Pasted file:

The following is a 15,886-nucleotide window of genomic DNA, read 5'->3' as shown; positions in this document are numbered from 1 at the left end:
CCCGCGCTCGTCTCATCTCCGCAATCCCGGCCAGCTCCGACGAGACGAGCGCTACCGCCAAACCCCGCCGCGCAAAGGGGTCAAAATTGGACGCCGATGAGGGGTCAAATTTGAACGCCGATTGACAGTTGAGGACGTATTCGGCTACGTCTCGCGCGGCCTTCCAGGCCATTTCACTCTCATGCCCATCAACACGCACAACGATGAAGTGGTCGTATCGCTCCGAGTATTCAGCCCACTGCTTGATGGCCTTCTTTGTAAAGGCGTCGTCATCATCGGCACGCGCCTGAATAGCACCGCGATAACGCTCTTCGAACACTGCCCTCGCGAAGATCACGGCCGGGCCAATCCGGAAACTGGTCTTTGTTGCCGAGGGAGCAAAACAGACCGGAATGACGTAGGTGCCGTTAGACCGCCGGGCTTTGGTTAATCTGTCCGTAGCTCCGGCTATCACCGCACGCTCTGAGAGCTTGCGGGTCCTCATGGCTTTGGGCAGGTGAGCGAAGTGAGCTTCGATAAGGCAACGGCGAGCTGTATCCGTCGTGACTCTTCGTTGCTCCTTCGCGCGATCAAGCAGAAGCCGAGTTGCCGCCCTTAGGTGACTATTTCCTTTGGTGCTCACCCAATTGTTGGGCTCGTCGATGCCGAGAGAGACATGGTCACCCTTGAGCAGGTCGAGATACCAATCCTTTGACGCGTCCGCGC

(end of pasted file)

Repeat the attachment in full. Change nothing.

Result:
The following is a 15,886-nucleotide window of genomic DNA, read 5'->3' as shown; positions in this document are numbered from 1 at the left end:
CCCGCGCTCGTCTCATCTCCGCAATCCCGGCCAGCTCCGACGAGACGAGCGCTACCGCCAAACCCCGCCGCGCAAAGGGGTCAAAATTGGACGCCGATGAGGGGTCAAATTTGAACGCCGATTGACAGTTGAGGACGTATTCGGCTACGTCTCGCGCGGCCTTCCAGGCCATTTCACTCTCATGCCCATCAACACGCACAACGATGAAGTGGTCGTATCGCTCCGAGTATTCAGCCCACTGCTTGATGGCCTTCTTTGTAAAGGCGTCGTCATCATCGGCACGCGCCTGAATAGCACCGCGATAACGCTCTTCGAACACTGCCCTCGCGAAGATCACGGCCGGGCCAATCCGGAAACTGGTCTTTGTTGCCGAGGGAGCAAAACAGACCGGAATGACGTAGGTGCCGTTAGACCGCCGGGCTTTGGTTAATCTGTCCGTAGCTCCGGCTATCACCGCACGCTCTGAGAGCTTGCGGGTCCTCATGGCTTTGGGCAGGTGAGCGAAGTGAGCTTCGATAAGGCAACGGCGAGCTGTATCCGTCGTGACTCTTCGTTGCTCCTTCGCGCGATCAAGCAGAAGCCGAGTTGCCGCCCTTAGGTGACTATTTCCTTTGGTGCTCACCCAATTGTTGGGCTCGTCGATGCCGAGAGAGACATGGTCACCCTTGAGCAGGTCGAGATACCAATCCTTTGACGCGTCCGCGC